Sambar is a web server, that he's using to manage his development server. FYI.

              G.
            • Thomas J. Hruska
              ... Server Features The Sambar Server is an open and scalable framework that provides an intuitive, secure and personalizable environment for end-users; rapid
              Message 6 of 11 , Apr 1, 2006
                Gary Krockover wrote:
                > At 09:22 AM 4/1/2006, you wrote:
                >> As to FTP, I'd forget Sambar and just go with FileZilla (they have both
                >> server and client downloads). The server is really easy to use - a nice
                >> GUI interface. A lot of people hate the client because too much is
                >> mashed into a tiny space (i.e. cluttered GUI). On the other hand, the
                >> server is clean and you can do some fancy things with it usually only
                >> found in commercial packages. And I've never had a problem with IE,
                >> FireFox, or FileZilla client with the FileZilla server.
                >
                > Sambar is a web server, that he's using to manage his development server. FYI.
                >
                > G.

                Uh...straight from their website's main page:

                ------------------------------------------
                Server Features
                The Sambar Server is an open and scalable framework that provides an
                intuitive, secure and personalizable environment for end-users; rapid
                development and deployment tools for developers; and an easy-to-use
                console for administrators. Features include:

                WebDAV
                Content Management
                Document Versioning
                Search Engine
                Mail Server
                Servlet Runner
                Usage Throttling
                CRON Daemon
                IRC Server
                FTP Server
                TFTP Server
                DNS Server
                DHCP Server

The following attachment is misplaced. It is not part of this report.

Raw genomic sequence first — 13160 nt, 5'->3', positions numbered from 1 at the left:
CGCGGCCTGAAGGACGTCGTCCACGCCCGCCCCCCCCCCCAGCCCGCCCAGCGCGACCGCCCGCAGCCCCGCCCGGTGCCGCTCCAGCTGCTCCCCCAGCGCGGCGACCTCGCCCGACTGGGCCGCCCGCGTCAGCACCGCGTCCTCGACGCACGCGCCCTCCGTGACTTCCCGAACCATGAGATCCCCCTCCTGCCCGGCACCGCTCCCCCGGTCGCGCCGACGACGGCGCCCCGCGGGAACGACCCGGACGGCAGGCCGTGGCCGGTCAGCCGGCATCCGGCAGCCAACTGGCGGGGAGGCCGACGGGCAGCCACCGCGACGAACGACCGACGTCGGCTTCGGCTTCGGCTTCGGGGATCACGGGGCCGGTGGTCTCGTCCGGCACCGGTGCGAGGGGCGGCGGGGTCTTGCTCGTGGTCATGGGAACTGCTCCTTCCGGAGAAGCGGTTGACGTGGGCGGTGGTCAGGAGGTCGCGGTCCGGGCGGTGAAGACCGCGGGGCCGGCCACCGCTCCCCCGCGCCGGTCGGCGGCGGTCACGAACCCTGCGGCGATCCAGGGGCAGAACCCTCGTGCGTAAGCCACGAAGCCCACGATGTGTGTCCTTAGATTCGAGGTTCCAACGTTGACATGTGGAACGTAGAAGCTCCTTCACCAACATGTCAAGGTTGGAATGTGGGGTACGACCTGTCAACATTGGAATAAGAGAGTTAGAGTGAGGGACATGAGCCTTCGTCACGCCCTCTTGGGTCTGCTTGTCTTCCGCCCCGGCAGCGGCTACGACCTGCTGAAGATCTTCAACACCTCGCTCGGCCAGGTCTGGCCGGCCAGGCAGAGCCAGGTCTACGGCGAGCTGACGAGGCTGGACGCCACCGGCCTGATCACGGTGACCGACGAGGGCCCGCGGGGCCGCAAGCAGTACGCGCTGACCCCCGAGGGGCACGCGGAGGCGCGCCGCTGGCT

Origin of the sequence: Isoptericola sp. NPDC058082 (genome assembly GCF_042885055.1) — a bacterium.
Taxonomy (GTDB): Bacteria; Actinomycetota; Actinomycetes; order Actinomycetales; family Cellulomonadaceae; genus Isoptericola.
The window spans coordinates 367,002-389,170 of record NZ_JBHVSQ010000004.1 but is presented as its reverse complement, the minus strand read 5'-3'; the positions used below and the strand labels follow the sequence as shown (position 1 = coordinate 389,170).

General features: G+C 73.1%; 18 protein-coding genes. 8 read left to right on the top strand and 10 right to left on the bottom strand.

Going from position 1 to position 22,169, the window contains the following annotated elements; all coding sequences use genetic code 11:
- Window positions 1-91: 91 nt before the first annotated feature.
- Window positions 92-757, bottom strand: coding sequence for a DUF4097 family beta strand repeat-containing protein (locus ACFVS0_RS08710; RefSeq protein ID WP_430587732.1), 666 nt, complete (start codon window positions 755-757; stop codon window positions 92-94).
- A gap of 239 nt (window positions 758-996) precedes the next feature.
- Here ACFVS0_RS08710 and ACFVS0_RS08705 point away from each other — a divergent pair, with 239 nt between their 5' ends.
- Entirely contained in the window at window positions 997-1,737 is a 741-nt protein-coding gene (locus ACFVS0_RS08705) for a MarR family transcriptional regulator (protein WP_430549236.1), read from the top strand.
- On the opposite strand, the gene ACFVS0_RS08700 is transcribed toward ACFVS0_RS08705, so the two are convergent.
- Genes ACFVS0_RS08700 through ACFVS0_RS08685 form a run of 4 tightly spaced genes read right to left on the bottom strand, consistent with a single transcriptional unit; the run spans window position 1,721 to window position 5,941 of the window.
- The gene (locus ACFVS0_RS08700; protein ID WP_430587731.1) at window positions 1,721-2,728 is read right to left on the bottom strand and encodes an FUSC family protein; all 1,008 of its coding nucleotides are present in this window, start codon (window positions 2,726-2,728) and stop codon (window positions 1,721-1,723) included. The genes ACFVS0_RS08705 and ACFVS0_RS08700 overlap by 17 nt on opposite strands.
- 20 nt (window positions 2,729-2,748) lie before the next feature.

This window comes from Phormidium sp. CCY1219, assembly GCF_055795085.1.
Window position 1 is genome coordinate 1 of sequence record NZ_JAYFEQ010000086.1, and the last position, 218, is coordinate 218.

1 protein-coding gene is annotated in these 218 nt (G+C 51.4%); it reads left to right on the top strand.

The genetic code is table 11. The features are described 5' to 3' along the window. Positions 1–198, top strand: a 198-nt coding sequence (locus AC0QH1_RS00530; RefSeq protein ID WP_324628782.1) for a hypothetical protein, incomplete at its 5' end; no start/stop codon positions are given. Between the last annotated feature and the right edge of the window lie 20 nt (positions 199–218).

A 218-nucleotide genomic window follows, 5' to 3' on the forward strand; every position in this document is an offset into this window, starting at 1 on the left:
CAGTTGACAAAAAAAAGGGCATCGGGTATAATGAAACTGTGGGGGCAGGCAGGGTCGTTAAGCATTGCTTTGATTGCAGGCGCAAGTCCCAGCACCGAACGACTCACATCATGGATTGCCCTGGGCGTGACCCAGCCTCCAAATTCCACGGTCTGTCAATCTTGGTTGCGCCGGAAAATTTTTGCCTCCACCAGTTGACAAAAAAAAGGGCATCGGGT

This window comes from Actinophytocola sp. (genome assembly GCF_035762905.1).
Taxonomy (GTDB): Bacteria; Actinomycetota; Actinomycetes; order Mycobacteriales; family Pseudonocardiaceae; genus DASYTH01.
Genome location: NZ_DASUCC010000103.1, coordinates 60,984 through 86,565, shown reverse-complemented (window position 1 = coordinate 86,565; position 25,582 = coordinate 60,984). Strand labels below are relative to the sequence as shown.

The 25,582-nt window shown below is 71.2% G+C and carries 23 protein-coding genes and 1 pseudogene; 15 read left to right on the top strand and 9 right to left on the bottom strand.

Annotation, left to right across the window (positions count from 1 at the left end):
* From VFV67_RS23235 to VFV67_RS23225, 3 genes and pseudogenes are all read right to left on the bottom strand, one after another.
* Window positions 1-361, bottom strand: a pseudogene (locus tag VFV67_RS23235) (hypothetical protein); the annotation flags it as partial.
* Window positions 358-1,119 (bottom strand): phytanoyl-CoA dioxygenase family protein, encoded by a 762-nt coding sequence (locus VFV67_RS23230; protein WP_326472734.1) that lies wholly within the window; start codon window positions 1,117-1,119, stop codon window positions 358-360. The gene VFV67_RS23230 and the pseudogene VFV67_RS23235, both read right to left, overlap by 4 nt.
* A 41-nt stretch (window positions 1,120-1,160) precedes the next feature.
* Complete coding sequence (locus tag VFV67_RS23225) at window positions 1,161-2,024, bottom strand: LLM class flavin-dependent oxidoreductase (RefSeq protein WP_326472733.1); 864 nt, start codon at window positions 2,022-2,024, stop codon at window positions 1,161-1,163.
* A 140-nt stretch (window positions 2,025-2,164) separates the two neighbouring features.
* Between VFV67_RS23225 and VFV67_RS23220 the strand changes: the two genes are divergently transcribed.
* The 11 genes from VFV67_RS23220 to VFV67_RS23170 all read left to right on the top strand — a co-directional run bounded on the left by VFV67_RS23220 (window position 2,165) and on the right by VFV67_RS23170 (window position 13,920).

Proxy Server
                Socks Proxy
                Reverse Proxy
                ------------------------------------------

                Sambar is the kitchen sink of web servers. However, if Gordon wants to
                use a FTP server, FileZilla Server is probably the better choice. My
                personal experience with FTP servers being distributed with web servers
                has had the tendency of being "flaky" (i.e. the web server being well
                written and the FTP server just sort of flaking out).

                --
                Thomas Hruska
                Shining Light Productions

                Home of BMP2AVI, Nuclear Vision, ProtoNova, and Win32 OpenSSL.
                http://www.slproweb.com/

                Ask me about discounts on any Shining Light Productions product!
              • Gary Krockover
                Same with IIS, which also comes packaged with an FTP server and Apache s Module mod_proxy_ftp?
                Message 7 of 11 , Apr 1, 2006
                  Same with IIS, which also comes packaged with an FTP server and Apache's Module mod_proxy_ftp?

                  At 09:52 AM 4/1/2006, you wrote:
                  >My personal experience with FTP servers being distributed with web servers
                  >has had the tendency of being "flaky" (i.e. the web server being well
                  >written and the FTP server just sort of flaking out).
                • Gary Krockover
                  My point is, I don t think that he s looking for an FTP server, I think that he s running Sambar to test sites locally and that he s looking for a reliable way
                  Message 8 of 11 , Apr 1, 2006
                    My point is, I don't think that he's looking for an FTP server, I think that he's running Sambar to test sites locally and that he's looking for a reliable way to transfer files between the two computers. Maybe I'm misunderstanding what the goal is though - perhaps Gordon could explain a little bit more.

                    G.

                    At 10:15 AM 4/1/2006, you wrote:
                    >Same with IIS, which also comes packaged with an FTP server and Apache's Module mod_proxy_ftp?
                    >
                    >At 09:52 AM 4/1/2006, you wrote:
                    >>My personal experience with FTP servers being distributed with web servers
                    >>has had the tendency of being "flaky" (i.e. the web server being well
                    >>written and the FTP server just sort of flaking out).